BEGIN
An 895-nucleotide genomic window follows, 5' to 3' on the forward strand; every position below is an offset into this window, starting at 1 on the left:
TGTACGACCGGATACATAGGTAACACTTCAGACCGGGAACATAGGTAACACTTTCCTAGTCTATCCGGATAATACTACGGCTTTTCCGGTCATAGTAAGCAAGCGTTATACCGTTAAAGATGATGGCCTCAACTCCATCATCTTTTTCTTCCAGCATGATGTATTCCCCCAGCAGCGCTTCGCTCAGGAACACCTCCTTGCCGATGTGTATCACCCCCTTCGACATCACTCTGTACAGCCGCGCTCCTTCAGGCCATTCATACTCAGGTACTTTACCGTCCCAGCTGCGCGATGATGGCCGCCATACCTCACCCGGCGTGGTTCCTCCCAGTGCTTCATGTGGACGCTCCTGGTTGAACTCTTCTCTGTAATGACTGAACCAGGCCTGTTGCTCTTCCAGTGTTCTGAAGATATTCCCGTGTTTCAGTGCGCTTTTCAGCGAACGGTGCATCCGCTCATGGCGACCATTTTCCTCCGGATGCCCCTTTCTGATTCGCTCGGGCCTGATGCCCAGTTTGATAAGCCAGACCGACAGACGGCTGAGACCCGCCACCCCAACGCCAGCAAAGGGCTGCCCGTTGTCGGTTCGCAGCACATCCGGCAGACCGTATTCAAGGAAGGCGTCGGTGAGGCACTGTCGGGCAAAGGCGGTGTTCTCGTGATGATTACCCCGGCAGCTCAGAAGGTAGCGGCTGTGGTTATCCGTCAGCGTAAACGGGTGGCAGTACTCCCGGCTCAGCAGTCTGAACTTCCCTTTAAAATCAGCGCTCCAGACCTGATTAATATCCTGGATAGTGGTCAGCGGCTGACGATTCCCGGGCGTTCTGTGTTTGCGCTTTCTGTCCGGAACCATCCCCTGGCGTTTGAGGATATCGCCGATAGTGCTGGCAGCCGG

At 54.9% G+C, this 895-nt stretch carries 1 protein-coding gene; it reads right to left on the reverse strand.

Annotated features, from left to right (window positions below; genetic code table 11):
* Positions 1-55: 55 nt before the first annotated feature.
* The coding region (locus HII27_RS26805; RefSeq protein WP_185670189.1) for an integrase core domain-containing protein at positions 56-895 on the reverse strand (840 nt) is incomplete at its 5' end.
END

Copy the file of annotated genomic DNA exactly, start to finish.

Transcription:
An 895-nucleotide genomic window follows, 5' to 3' on the forward strand; every position below is an offset into this window, starting at 1 on the left:
TGTACGACCGGATACATAGGTAACACTTCAGACCGGGAACATAGGTAACACTTTCCTAGTCTATCCGGATAATACTACGGCTTTTCCGGTCATAGTAAGCAAGCGTTATACCGTTAAAGATGATGGCCTCAACTCCATCATCTTTTTCTTCCAGCATGATGTATTCCCCCAGCAGCGCTTCGCTCAGGAACACCTCCTTGCCGATGTGTATCACCCCCTTCGACATCACTCTGTACAGCCGCGCTCCTTCAGGCCATTCATACTCAGGTACTTTACCGTCCCAGCTGCGCGATGATGGCCGCCATACCTCACCCGGCGTGGTTCCTCCCAGTGCTTCATGTGGACGCTCCTGGTTGAACTCTTCTCTGTAATGACTGAACCAGGCCTGTTGCTCTTCCAGTGTTCTGAAGATATTCCCGTGTTTCAGTGCGCTTTTCAGCGAACGGTGCATCCGCTCATGGCGACCATTTTCCTCCGGATGCCCCTTTCTGATTCGCTCGGGCCTGATGCCCAGTTTGATAAGCCAGACCGACAGACGGCTGAGACCCGCCACCCCAACGCCAGCAAAGGGCTGCCCGTTGTCGGTTCGCAGCACATCCGGCAGACCGTATTCAAGGAAGGCGTCGGTGAGGCACTGTCGGGCAAAGGCGGTGTTCTCGTGATGATTACCCCGGCAGCTCAGAAGGTAGCGGCTGTGGTTATCCGTCAGCGTAAACGGGTGGCAGTACTCCCGGCTCAGCAGTCTGAACTTCCCTTTAAAATCAGCGCTCCAGACCTGATTAATATCCTGGATAGTGGTCAGCGGCTGACGATTCCCGGGCGTTCTGTGTTTGCGCTTTCTGTCCGGAACCATCCCCTGGCGTTTGAGGATATCGCCGATAGTGCTGGCAGCCGG

At 54.9% G+C, this 895-nt stretch carries 1 protein-coding gene; it reads right to left on the reverse strand.

Annotated features, from left to right (window positions below; genetic code table 11):
* Positions 1-55: 55 nt before the first annotated feature.
* The coding region (locus HII27_RS26805; RefSeq protein WP_185670189.1) for an integrase core domain-containing protein at positions 56-895 on the reverse strand (840 nt) is incomplete at its 5' end.